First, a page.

A. A Parent/Physician Request for Administration of Medication by School Personnel Form (Form 314890) must be completed by the parent/guardian for all medication to be administered at school.

1. A separate request form must be completed for each medication.

2. All information requested on the form must be provided before any medication may be administered. This information includes:

a. Student's name,
b. Name of medication,
c. Dosage of medication,
d. Time and dates of administration,
e. Date request made,
f. Reason for the medication,
g. Possible side effects,
h. Student's medication allergies (if any), and
i. Parent/Guardian signature

3. A new written request must be completed for any changes to the original request.

4. A doctor’s permission must be obtained for any student to take a non-prescription medication longer than 10 school days after the initial medication form was filled out.5. A request is valid for the current school year and must be renewed at the beginning of each school year.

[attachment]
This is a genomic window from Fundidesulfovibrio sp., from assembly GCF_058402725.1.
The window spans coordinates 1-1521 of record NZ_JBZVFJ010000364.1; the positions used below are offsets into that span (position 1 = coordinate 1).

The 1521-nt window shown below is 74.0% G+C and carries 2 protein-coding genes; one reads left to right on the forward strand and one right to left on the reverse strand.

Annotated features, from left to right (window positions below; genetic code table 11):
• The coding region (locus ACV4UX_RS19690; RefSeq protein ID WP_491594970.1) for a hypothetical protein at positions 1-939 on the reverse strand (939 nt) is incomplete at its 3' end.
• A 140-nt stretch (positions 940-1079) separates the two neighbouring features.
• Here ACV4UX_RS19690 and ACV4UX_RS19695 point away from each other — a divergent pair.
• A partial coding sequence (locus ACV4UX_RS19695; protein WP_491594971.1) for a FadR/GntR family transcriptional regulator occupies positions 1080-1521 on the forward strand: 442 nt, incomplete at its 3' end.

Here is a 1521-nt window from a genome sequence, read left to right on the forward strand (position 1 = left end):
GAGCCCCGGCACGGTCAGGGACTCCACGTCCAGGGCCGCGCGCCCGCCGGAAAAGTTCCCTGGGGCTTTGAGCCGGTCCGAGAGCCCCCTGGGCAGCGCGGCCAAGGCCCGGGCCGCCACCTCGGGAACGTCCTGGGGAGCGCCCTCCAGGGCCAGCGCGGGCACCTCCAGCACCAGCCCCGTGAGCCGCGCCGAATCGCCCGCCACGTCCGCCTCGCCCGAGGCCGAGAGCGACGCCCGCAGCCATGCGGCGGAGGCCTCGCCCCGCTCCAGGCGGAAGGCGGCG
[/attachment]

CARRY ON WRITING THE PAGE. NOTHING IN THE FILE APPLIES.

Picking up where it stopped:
6. The school nurse is responsible for maintaining the request form in the Campus Medication Administration Book.

VI. Medication Container

A. Medication (prescription and non-prescription) that is brought to school must be in the original, properly labeled container.

1. A properly labeled prescription medication is one with a pharmacy label that includes the student’s name, name of medication, dosage that matches the parent/doctor request Form, physician’s name, times and methods of administration, and date prescription was filled. The parents should request the pharmacist to dispense two labeled bottles of medication if the medication must be administered at school – one for home and one for school.

2. A new pharmacy label is required for any permanent medication dosage changes. (A doctor’s written order will be accepted for a temporary change and until a new label can be obtained.)

3. Any prescription labels that state “use as directed” must include written clarification from the doctor explaining the dosage and frequency of administration.

4. The original bottle should be provided to the school with only the number of doses that are to be administered during school hours.